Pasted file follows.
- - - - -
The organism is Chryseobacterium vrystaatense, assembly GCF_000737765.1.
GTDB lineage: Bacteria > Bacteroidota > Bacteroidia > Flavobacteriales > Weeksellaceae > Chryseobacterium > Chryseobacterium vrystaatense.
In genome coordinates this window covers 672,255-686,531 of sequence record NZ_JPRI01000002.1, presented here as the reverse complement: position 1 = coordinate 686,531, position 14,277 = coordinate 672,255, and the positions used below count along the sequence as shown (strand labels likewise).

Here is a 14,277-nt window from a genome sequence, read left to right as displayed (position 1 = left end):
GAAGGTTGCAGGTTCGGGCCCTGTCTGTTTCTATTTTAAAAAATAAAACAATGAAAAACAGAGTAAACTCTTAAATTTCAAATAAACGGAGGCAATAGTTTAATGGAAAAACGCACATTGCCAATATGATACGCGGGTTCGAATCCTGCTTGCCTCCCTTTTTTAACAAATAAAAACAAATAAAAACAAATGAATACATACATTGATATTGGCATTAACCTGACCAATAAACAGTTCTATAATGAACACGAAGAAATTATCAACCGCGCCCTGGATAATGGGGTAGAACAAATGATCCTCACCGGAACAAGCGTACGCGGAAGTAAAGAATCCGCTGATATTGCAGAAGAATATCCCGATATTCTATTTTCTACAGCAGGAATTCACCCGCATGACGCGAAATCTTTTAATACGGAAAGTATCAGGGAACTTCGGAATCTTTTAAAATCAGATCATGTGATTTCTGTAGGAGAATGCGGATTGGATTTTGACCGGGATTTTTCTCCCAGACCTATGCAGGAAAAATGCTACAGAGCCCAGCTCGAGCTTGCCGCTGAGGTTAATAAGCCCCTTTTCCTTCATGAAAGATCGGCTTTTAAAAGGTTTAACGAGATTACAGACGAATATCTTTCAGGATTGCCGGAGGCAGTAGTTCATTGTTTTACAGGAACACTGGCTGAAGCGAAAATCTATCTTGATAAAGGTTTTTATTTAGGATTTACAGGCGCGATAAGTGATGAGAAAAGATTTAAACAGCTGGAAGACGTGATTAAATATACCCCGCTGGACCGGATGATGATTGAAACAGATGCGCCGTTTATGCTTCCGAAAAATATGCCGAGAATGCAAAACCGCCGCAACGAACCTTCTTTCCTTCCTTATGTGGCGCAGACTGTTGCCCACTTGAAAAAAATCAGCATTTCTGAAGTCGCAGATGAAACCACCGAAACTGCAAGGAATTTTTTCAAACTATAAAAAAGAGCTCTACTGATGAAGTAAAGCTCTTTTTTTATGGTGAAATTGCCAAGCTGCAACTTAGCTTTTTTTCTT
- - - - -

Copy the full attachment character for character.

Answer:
The organism is Chryseobacterium vrystaatense, assembly GCF_000737765.1.
GTDB lineage: Bacteria > Bacteroidota > Bacteroidia > Flavobacteriales > Weeksellaceae > Chryseobacterium > Chryseobacterium vrystaatense.
In genome coordinates this window covers 672,255-686,531 of sequence record NZ_JPRI01000002.1, presented here as the reverse complement: position 1 = coordinate 686,531, position 14,277 = coordinate 672,255, and the positions used below count along the sequence as shown (strand labels likewise).

Here is a 14,277-nt window from a genome sequence, read left to right as displayed (position 1 = left end):
GAAGGTTGCAGGTTCGGGCCCTGTCTGTTTCTATTTTAAAAAATAAAACAATGAAAAACAGAGTAAACTCTTAAATTTCAAATAAACGGAGGCAATAGTTTAATGGAAAAACGCACATTGCCAATATGATACGCGGGTTCGAATCCTGCTTGCCTCCCTTTTTTAACAAATAAAAACAAATAAAAACAAATGAATACATACATTGATATTGGCATTAACCTGACCAATAAACAGTTCTATAATGAACACGAAGAAATTATCAACCGCGCCCTGGATAATGGGGTAGAACAAATGATCCTCACCGGAACAAGCGTACGCGGAAGTAAAGAATCCGCTGATATTGCAGAAGAATATCCCGATATTCTATTTTCTACAGCAGGAATTCACCCGCATGACGCGAAATCTTTTAATACGGAAAGTATCAGGGAACTTCGGAATCTTTTAAAATCAGATCATGTGATTTCTGTAGGAGAATGCGGATTGGATTTTGACCGGGATTTTTCTCCCAGACCTATGCAGGAAAAATGCTACAGAGCCCAGCTCGAGCTTGCCGCTGAGGTTAATAAGCCCCTTTTCCTTCATGAAAGATCGGCTTTTAAAAGGTTTAACGAGATTACAGACGAATATCTTTCAGGATTGCCGGAGGCAGTAGTTCATTGTTTTACAGGAACACTGGCTGAAGCGAAAATCTATCTTGATAAAGGTTTTTATTTAGGATTTACAGGCGCGATAAGTGATGAGAAAAGATTTAAACAGCTGGAAGACGTGATTAAATATACCCCGCTGGACCGGATGATGATTGAAACAGATGCGCCGTTTATGCTTCCGAAAAATATGCCGAGAATGCAAAACCGCCGCAACGAACCTTCTTTCCTTCCTTATGTGGCGCAGACTGTTGCCCACTTGAAAAAAATCAGCATTTCTGAAGTCGCAGATGAAACCACCGAAACTGCAAGGAATTTTTTCAAACTATAAAAAAGAGCTCTACTGATGAAGTAAAGCTCTTTTTTTATGGTGAAATTGCCAAGCTGCAACTTAGCTTTTTTTCTT